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In Mexico, an Unusual Flu Season Was a Sign of Something Ominous

By Joshua Partlow and William Booth
Washington Post Foreign Service
Sunday, May 3, 2009

MEXICO CITY, May 2 -- For seven tense days, the nation's top epidemiologist, Miguel Ángel Lezana, waited for the answer to a deadly mystery. When the news finally came April 23, it was as bad as he had feared.

That afternoon, Lezana learned in a conference call with his counterparts in the United States and Canada that 26 of the roughly 50 saliva swabs and lung samples sent to Winnipeg, Manitoba, had tested positive for a previously unknown swine flu virus.

"At that moment, we learned that we have this new strain in Mexico," said Lezana, director of the National Center for Epidemiology and Disease Control. "We started to move ahead immediately. I'm talking about hours. The response was immediate."

The positive test for swine flu launched a public health emergency in Mexico that has led to the shutdown of all nonessential government and commerce as the nation struggles to contain the outbreak.

But the first confusing signs that something was very wrong in Mexico stretched back weeks.

Evidence was mounting in the spring that this was no ordinary flu season. There were 3,000 more cases of serious flu than usual in Mexico this season, and the number of "outbreak clusters" was more than double. Previously healthy adults were dying from severe cases of pneumonia from San Luis Potosi to Oaxaca.

By March 10, authorities first heard reports of a mysterious influenza-like illness in the desert village of La Gloria, a dust-blown settlement in hog-farming country a three-hour drive east of Mexico City. Although the flu season usually should have ended, residents were beginning to feel feverish and achy at an alarming rate. By the end of the outbreak on April 10, 616 people -- nearly 30 percent of the village -- were sick.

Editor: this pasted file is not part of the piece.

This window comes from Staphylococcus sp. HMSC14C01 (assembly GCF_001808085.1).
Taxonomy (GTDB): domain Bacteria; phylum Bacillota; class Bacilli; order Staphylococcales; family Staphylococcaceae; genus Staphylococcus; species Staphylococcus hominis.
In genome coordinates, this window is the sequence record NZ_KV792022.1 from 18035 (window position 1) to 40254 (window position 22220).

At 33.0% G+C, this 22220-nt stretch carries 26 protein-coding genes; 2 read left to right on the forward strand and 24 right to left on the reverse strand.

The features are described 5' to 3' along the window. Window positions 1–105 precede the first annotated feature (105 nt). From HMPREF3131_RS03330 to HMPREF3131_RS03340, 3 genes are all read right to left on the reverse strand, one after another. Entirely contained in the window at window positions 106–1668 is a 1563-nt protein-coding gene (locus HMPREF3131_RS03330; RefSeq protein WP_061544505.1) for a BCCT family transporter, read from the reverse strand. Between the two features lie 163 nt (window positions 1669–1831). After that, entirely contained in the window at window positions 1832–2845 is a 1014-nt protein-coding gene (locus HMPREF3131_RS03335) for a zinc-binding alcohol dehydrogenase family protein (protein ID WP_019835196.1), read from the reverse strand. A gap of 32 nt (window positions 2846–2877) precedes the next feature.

"That was a very high attack rate," Lezana said. "Very high."

Teams of health care workers entered the village in early April to investigate. They took nasal and throat swab samples from 50 of the ill. Other medical teams distributed medicine and fumigated the entire village.

The health workers sent the samples to state and federal public health labs. Weeks later, a single patient in La Gloria, 5-year-old Édgar Enrique Hernández, tested positive for swine flu.

One reason for the delay in understanding the outbreak was the fact that the national testing laboratory in Mexico City was unable to identify the new strain found in La Gloria.

As medical researchers were trying to understand the situation in La Gloria, they received information about another outbreak, this time in the southern city of Oaxaca, where a cluster of patients was showing severe respiratory distress.

Shadow of SARS

Buried in the red clay of a cemetery in Oaxaca is the body of the first person known to have died of swine flu.

María Adela Gutiérrez, 39, worked a temporary job for the government, going door-to-door gathering information for the tax collection agency. By early April, she had complained of fatigue and later told her husband she had a sore throat. She saw a doctor and took antibiotics but kept working.

On April 9, she was admitted to the General Hospital in Oaxaca. Her fingers and toes were blue, as her body was starving for oxygen.

Doctors placed her in intensive care and sent samples to a local laboratory, which returned a misdiagnosis of possible coronavirus, similar to the one causing severe acute respiratory syndrome, or SARS. Her ward was quarantined. She died April 13.

The virus hunters in Mexico, along with their counterparts in the United States and Canada, initially feared that the Oaxaca case could be SARS.